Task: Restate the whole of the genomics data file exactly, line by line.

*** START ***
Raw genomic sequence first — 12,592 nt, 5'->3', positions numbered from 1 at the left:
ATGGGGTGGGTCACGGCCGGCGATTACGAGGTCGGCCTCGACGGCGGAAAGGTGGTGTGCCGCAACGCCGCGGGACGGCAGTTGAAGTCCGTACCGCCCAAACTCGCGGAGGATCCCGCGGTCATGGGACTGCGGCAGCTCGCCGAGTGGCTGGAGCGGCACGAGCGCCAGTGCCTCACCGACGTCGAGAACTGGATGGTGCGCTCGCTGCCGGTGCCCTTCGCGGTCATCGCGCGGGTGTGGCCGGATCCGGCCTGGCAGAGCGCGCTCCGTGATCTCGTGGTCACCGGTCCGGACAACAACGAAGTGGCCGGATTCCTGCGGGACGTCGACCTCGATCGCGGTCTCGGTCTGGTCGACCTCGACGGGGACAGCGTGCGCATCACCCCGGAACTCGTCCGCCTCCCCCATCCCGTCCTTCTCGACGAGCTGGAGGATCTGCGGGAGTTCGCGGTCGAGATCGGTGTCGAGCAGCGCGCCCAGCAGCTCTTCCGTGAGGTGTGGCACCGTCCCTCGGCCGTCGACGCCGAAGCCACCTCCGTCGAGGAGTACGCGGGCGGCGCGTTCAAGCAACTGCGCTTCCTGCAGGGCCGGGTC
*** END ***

Raw genomic sequence first — 12,592 nt, 5'->3', positions numbered from 1 at the left:
ATGGGGTGGGTCACGGCCGGCGATTACGAGGTCGGCCTCGACGGCGGAAAGGTGGTGTGCCGCAACGCCGCGGGACGGCAGTTGAAGTCCGTACCGCCCAAACTCGCGGAGGATCCCGCGGTCATGGGACTGCGGCAGCTCGCCGAGTGGCTGGAGCGGCACGAGCGCCAGTGCCTCACCGACGTCGAGAACTGGATGGTGCGCTCGCTGCCGGTGCCCTTCGCGGTCATCGCGCGGGTGTGGCCGGATCCGGCCTGGCAGAGCGCGCTCCGTGATCTCGTGGTCACCGGTCCGGACAACAACGAAGTGGCCGGATTCCTGCGGGACGTCGACCTCGATCGCGGTCTCGGTCTGGTCGACCTCGACGGGGACAGCGTGCGCATCACCCCGGAACTCGTCCGCCTCCCCCATCCCGTCCTTCTCGACGAGCTGGAGGATCTGCGGGAGTTCGCGGTCGAGATCGGTGTCGAGCAGCGCGCCCAGCAGCTCTTCCGTGAGGTGTGGCACCGTCCCTCGGCCGTCGACGCCGAAGCCACCTCCGTCGAGGAGTACGCGGGCGGCGCGTTCAAGCAACTGCGCTTCCTGCAGGGCCGGGTC